U.S. Air Force Tec. Sgt. Daylon Siverly, 62nd Aircraft Maintenance Squadron flying crew chief, is the 2020 Lieutenant General Leo Marquez Award winner for the noncommissioned officer category. Siverly has been an Air Force maintainer for 15 years, recently achieving his goal of becoming a flying crew chief. (U.S Air Force photo by Senior Airman Tryphena Mayhugh)
U.S. Air Force Tec. Sgt. Daylon Siverly, 62nd Aircraft Maintenance Squadron flying crew chief, is the 2020 Lieutenant General Leo Marquez Award winner for the noncommissioned officer category. Siverly has been an Air Force maintainer for 15 years, recently achieving his goal of becoming a flying crew chief. (U.S Air Force photo by Senior Airman Tryphena Mayhugh) (Photo Credit: Senior Airman Tryphena Mayhugh) VIEW ORIGINAL

JOINT BASE LEWIS-MCCHORD, Wash. -- Maintainers fill a critical role in keeping the Air Force’s fleet in the air to project air power, dominance and rapid global mobility. These experts ensure the aircraft in their care are ready to fly at a moment’s notice so pilots can safely and effectively complete their mission.

Earlier this year, Tech. Sgt. Daylon Siverly, 62nd Aircraft Maintenance Squadron noncommissioned officer in charge of the jet shop and flying crew chief, was selected as the Air Force’s 2020 Lieutenant General Leo Marquez Award winner for the NCO category.

In the maintainer career field, the best of the best are honored for their skills and expertise with this award. On May 18, Siverly received the Lt. Gen. Leo Marquez award for the squadron level, and thought he was also going to be presented with the major command-level award.

“It was unreal,” Siverly said. “When I won at the MAJCOM level, the group commander came to present me my award. They kind of tricked me into thinking I was getting the MAJCOM one.”

The commander presented Siverly with a closed award cover and stepped back to watch him open it. Instead of presenting him with a certificate for winning at the MAJCOM level, the inside told him he had also won the Air Force level as well.

Siverly deployed to Afghanistan in 2019, and amidst heavy mortar fire, he held the roles of night crew chief, first sergeant and NCOIC of his section, taking on many roles and responsibilities during that time. Their shop was busier than most locations in the Middle East, and they ultimately received a team award for their efforts.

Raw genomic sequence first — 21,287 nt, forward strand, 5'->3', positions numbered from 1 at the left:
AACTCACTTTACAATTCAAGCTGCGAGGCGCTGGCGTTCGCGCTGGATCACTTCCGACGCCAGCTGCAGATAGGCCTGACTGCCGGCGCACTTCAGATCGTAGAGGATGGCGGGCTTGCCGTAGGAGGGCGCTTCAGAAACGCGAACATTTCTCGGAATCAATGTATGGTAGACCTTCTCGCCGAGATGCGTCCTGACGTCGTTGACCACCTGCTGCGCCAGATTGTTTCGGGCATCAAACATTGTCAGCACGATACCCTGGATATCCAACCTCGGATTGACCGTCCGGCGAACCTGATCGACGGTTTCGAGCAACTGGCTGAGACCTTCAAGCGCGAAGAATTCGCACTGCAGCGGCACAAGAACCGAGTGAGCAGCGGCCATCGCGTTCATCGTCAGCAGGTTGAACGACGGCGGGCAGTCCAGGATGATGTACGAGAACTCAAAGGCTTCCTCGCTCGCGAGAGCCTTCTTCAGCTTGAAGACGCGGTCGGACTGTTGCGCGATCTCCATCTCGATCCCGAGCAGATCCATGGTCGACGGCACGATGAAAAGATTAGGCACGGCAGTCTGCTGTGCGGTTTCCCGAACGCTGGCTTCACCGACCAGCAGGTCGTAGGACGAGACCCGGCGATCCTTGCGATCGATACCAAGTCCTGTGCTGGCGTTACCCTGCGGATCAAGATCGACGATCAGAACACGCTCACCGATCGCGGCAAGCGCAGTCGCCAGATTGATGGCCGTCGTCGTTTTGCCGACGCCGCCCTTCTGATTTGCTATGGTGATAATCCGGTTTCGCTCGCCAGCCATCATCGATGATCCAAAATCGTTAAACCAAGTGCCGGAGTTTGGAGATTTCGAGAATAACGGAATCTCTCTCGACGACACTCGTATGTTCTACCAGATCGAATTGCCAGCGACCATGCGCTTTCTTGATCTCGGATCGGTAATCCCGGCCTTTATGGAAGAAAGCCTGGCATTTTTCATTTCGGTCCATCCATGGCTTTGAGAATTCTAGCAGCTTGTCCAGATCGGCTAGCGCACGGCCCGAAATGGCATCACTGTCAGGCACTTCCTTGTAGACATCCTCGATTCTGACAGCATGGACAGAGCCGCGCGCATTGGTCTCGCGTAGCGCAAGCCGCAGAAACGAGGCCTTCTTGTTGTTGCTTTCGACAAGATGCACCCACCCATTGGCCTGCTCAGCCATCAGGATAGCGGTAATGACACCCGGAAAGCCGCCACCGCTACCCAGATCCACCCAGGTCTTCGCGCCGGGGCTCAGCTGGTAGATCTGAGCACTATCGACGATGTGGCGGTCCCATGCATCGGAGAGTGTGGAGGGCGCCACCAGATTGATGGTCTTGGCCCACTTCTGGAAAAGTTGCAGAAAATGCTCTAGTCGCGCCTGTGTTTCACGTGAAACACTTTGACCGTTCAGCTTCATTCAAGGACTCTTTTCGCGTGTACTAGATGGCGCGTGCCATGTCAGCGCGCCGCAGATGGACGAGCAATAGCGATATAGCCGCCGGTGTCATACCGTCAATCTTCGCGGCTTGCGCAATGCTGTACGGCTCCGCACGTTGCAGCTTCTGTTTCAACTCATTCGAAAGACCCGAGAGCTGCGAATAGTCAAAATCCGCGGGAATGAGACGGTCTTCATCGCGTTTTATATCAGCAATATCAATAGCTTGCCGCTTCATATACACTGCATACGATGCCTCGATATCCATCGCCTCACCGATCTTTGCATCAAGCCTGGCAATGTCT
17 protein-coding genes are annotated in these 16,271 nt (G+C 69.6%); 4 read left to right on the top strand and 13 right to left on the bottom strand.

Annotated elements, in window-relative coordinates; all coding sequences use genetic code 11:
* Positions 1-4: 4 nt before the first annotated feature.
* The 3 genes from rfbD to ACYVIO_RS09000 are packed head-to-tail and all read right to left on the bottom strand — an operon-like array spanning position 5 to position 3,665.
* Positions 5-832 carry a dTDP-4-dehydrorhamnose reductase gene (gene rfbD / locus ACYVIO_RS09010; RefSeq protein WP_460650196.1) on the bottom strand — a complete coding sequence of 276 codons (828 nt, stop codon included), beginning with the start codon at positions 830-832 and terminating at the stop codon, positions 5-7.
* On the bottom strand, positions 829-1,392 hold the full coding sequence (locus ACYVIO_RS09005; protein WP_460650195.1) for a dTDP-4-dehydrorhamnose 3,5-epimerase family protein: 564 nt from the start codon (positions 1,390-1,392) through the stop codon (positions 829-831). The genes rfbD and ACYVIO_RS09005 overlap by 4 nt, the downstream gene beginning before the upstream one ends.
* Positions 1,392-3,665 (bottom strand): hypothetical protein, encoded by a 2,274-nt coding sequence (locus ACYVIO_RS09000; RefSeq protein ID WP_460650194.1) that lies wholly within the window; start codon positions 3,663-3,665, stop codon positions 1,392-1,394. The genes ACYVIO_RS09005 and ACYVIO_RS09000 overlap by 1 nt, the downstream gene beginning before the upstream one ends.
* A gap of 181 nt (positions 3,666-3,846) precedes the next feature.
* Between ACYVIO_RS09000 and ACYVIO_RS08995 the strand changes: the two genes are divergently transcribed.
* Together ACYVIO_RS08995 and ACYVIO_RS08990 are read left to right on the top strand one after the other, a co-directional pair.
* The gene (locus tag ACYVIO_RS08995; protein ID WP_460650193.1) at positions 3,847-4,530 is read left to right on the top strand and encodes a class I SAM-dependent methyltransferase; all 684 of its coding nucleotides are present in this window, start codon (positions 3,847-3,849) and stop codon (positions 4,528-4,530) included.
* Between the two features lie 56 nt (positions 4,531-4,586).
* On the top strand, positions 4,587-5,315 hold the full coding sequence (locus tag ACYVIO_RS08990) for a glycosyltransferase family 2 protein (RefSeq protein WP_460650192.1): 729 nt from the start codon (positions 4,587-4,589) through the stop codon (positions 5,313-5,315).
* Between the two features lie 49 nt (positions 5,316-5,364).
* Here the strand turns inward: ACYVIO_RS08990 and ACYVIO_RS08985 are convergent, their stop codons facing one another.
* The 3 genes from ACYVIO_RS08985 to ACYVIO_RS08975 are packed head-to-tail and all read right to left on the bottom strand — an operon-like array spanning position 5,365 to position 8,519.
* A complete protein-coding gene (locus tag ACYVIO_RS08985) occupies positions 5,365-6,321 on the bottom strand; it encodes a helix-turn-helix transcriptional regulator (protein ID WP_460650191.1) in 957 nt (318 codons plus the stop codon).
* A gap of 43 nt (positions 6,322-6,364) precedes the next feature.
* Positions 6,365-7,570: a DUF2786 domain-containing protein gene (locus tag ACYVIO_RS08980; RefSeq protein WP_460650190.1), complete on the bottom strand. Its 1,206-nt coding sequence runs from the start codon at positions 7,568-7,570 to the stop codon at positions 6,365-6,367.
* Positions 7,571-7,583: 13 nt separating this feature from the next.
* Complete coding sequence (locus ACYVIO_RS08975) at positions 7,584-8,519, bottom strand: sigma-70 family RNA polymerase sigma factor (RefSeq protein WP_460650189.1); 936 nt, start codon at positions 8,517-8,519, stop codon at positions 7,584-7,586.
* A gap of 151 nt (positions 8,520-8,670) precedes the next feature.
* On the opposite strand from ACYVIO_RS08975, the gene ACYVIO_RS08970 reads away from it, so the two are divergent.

“We did a lot of weird maintenance there we don’t normally do, especially at the home station,” Siverly said. “I towed a plane missing a tire and helped the C-130 Super Hercules guys out a couple times because they didn’t have a crane driver.”

Upon returning from his deployment, Siverly then went to Antarctica for Operation Deep Freeze, the Department of Defense’s support of the U.S. Antarctic program and the National Science Foundation.

“This makes him the Air Force’s number one maintainer,” said Maj. Zachary Magnin, 62nd AMXS commander. “This is an incredible feat, one that deserves exceptional recognition - even more so in our COVID-induced environment.”

Since the start of the pandemic, Siverly can’t remember a mission that wasn’t affected by the virus.

“I was on the last flight out of Germany before they locked it down for two months,” he said. “Whether it’s being quarantined in dorms, constantly wearing a mask, or worrying about coming back and being exposed or giving it to anyone else, COVID has been there constantly.”

Despite the setbacks, hardships and unique problems the pandemic caused, Siverly continued to get the job done and keep jets in the air.

“It was a team effort,” Siverly said. “Be it the guys I was deployed with to Bagram to the FCCs flying through who taught me stuff as we were working on planes, I can’t think of one single thing I did that didn’t require other people’s help to make this award happen.”

Having tinkered with mechanics his whole life, Siverly joined the Air Force specifically to be a part of the maintenance career field. Throughout his fifteen years in the Air Force, he has always wanted to be an FCC, a position he received last year.

“Being a maintainer is awesome, especially when you fly and see exactly what you’re doing,” Siverly said. “My favorite part is the job satisfaction. Last month, I went on a trip that brought back two Black Hawks and the warrant officers who fly them from Afghanistan. Getting to see those guys come back home with their planes, that’s the most rewarding part -- getting to see us do the mission and seeing the planes fly.”

Lieutenant General Leo Marquez, for whom the award is named, is referred to as the “godfather” of maintenance. A pilot by trade, he worked during his 33-year career to improve training opportunities and working conditions for flightline maintenance Airmen.

When an Airman like Siverly goes above and beyond their duties, they are honored in the general’s name.

“Siverly is an incredible Airmen backed by an even more incredible team,” Magnin said. “If there is an award that epitomizes all that it is to be an aircraft maintainer, it is the Lt. Gen. Leo Marquez Award.”

Receiving an Air Force-level award is a great honor, and Siverly exemplifies what it means to be an Air Force maintainer.